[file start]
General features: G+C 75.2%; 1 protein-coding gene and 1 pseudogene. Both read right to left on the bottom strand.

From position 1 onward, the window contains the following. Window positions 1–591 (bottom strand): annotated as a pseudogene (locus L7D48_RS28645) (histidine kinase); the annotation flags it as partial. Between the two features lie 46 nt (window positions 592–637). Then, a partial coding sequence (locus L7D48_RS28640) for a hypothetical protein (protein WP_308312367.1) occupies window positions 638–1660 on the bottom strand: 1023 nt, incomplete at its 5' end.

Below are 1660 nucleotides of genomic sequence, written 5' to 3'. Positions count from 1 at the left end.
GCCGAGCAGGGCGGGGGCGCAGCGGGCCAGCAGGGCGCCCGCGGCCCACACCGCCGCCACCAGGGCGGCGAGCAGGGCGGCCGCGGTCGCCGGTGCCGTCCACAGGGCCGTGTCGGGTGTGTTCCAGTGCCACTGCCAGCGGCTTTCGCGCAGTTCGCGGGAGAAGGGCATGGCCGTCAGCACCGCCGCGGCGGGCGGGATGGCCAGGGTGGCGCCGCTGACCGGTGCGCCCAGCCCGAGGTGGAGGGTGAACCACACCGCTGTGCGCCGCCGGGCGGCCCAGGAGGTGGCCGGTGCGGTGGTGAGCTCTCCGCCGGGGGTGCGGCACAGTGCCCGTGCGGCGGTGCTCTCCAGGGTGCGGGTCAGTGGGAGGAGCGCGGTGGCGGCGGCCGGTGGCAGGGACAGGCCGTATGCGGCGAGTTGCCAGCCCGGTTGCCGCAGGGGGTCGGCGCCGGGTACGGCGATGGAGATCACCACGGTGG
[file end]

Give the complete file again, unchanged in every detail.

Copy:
General features: G+C 75.2%; 1 protein-coding gene and 1 pseudogene. Both read right to left on the bottom strand.

From position 1 onward, the window contains the following. Window positions 1–591 (bottom strand): annotated as a pseudogene (locus L7D48_RS28645) (histidine kinase); the annotation flags it as partial. Between the two features lie 46 nt (window positions 592–637). Then, a partial coding sequence (locus L7D48_RS28640) for a hypothetical protein (protein WP_308312367.1) occupies window positions 638–1660 on the bottom strand: 1023 nt, incomplete at its 5' end.

Below are 1660 nucleotides of genomic sequence, written 5' to 3'. Positions count from 1 at the left end.
GCCGAGCAGGGCGGGGGCGCAGCGGGCCAGCAGGGCGCCCGCGGCCCACACCGCCGCCACCAGGGCGGCGAGCAGGGCGGCCGCGGTCGCCGGTGCCGTCCACAGGGCCGTGTCGGGTGTGTTCCAGTGCCACTGCCAGCGGCTTTCGCGCAGTTCGCGGGAGAAGGGCATGGCCGTCAGCACCGCCGCGGCGGGCGGGATGGCCAGGGTGGCGCCGCTGACCGGTGCGCCCAGCCCGAGGTGGAGGGTGAACCACACCGCTGTGCGCCGCCGGGCGGCCCAGGAGGTGGCCGGTGCGGTGGTGAGCTCTCCGCCGGGGGTGCGGCACAGTGCCCGTGCGGCGGTGCTCTCCAGGGTGCGGGTCAGTGGGAGGAGCGCGGTGGCGGCGGCCGGTGGCAGGGACAGGCCGTATGCGGCGAGTTGCCAGCCCGGTTGCCGCAGGGGGTCGGCGCCGGGTACGGCGATGGAGATCACCACGGTGG